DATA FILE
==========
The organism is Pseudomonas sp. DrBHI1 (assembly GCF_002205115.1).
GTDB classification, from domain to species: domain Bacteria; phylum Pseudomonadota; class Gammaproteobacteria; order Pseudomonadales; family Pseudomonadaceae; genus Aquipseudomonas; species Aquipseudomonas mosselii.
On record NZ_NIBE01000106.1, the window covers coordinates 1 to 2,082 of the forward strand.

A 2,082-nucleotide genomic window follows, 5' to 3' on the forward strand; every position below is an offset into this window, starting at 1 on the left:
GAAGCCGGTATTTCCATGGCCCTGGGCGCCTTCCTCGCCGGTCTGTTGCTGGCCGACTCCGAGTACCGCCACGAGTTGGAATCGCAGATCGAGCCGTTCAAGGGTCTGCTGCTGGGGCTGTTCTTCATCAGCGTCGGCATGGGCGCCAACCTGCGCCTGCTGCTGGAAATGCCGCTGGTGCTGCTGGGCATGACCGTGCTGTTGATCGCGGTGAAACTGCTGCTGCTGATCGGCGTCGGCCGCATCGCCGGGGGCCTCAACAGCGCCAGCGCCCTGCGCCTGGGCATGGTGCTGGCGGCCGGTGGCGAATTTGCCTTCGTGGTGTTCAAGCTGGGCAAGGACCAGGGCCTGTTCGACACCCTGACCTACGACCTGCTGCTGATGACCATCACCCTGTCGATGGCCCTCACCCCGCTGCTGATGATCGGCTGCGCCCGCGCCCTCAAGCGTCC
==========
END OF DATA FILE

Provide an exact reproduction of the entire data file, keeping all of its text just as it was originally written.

The organism is Pseudomonas sp. DrBHI1 (assembly GCF_002205115.1).
GTDB classification, from domain to species: domain Bacteria; phylum Pseudomonadota; class Gammaproteobacteria; order Pseudomonadales; family Pseudomonadaceae; genus Aquipseudomonas; species Aquipseudomonas mosselii.
On record NZ_NIBE01000106.1, the window covers coordinates 1 to 2,082 of the forward strand.

A 2,082-nucleotide genomic window follows, 5' to 3' on the forward strand; every position below is an offset into this window, starting at 1 on the left:
GAAGCCGGTATTTCCATGGCCCTGGGCGCCTTCCTCGCCGGTCTGTTGCTGGCCGACTCCGAGTACCGCCACGAGTTGGAATCGCAGATCGAGCCGTTCAAGGGTCTGCTGCTGGGGCTGTTCTTCATCAGCGTCGGCATGGGCGCCAACCTGCGCCTGCTGCTGGAAATGCCGCTGGTGCTGCTGGGCATGACCGTGCTGTTGATCGCGGTGAAACTGCTGCTGCTGATCGGCGTCGGCCGCATCGCCGGGGGCCTCAACAGCGCCAGCGCCCTGCGCCTGGGCATGGTGCTGGCGGCCGGTGGCGAATTTGCCTTCGTGGTGTTCAAGCTGGGCAAGGACCAGGGCCTGTTCGACACCCTGACCTACGACCTGCTGCTGATGACCATCACCCTGTCGATGGCCCTCACCCCGCTGCTGATGATCGGCTGCGCCCGCGCCCTCAAGCGTCC